Join us in observing Hispanic Heritage Month, September 15 to October 15, celebrating the culture and contributions of people whose ancestors are from Spain, Mexico, the Caribbean, Central America and South America. This month is set apart to recognize the immeasurable contributions of our Hispanic and Latinx team members, patients and community.
Festeje con nosotros el Mes de la Herencia Hispana, desde el 15 de septiembre hasta el 15 de octubre, celebrando la cultura y los aportes de las personas cuyos antepasados provienen de España, México, el Caribe, Centroamérica y Sudamérica. Este mes está destinado a reconocer las inconmensurables contribuciones de los miembros de nuestro equipo, los pacientes y nuestra comunidad hispana y latina.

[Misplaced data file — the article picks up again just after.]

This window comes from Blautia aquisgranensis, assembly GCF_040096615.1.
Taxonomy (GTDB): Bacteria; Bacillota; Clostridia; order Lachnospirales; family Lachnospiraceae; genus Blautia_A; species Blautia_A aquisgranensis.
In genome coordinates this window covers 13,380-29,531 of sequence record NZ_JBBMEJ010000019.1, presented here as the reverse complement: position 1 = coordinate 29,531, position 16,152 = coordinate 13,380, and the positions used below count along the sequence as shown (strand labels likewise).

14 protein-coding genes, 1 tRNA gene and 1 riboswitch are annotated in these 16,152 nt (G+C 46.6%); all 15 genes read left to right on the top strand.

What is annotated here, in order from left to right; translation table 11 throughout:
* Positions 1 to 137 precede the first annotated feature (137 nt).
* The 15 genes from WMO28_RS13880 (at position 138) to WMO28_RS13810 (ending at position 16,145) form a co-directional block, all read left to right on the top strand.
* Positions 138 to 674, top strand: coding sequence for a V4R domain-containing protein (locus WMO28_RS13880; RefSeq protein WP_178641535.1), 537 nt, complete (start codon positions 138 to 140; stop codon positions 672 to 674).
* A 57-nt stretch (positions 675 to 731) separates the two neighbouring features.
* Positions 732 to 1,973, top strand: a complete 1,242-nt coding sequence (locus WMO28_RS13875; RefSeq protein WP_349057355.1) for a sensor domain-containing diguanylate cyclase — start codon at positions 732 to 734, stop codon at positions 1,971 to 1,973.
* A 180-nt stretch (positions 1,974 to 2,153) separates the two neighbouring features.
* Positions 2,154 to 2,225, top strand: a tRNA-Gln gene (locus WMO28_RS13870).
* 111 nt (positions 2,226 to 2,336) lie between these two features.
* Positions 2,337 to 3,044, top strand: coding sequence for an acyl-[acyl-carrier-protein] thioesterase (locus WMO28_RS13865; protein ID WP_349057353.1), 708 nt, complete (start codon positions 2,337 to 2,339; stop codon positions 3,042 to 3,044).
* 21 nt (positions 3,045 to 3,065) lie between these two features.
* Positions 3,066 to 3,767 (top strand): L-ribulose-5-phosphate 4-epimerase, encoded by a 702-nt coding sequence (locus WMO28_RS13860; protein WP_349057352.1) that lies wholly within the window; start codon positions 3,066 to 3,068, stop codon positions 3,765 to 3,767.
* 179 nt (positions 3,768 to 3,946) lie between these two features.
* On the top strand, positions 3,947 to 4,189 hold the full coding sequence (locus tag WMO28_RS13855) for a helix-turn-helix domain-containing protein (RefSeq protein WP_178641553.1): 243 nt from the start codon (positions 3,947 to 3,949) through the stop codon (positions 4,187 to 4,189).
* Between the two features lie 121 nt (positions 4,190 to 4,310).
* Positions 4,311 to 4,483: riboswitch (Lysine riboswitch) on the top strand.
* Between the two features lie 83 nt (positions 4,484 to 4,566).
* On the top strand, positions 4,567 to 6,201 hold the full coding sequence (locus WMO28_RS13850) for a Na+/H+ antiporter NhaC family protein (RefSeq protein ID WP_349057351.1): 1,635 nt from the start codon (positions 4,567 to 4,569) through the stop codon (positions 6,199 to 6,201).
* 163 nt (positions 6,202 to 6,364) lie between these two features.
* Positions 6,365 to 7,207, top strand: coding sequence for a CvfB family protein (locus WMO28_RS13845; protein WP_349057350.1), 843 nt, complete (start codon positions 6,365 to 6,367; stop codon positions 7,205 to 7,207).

1944 - Present
In 1990, President George H.W. Bush appointed Dr. Antonia Novello to the post of Surgeon General of the United States. Not only was she the first woman to be named, but she was also the first Hispanic ever to receive the honor.
Dr. Novello was the first woman at the University of Michigan to be named “Intern of the Year.” Her dedication to improving health care grew from her own experiences battling a serious health condition as a child. She has led several public health campaigns in efforts to improve access to medical care for women, children and groups that have been historically marginalized.
1833 - 1915
In the late 1800s, Dr. Carlos Juan Finlay discovered that yellow fever is spread by mosquitos, opening the door for actions to eliminate a disease that could kill tens of thousands of people in one outbreak. He also was the first to realize that cholera spreads through contaminated water.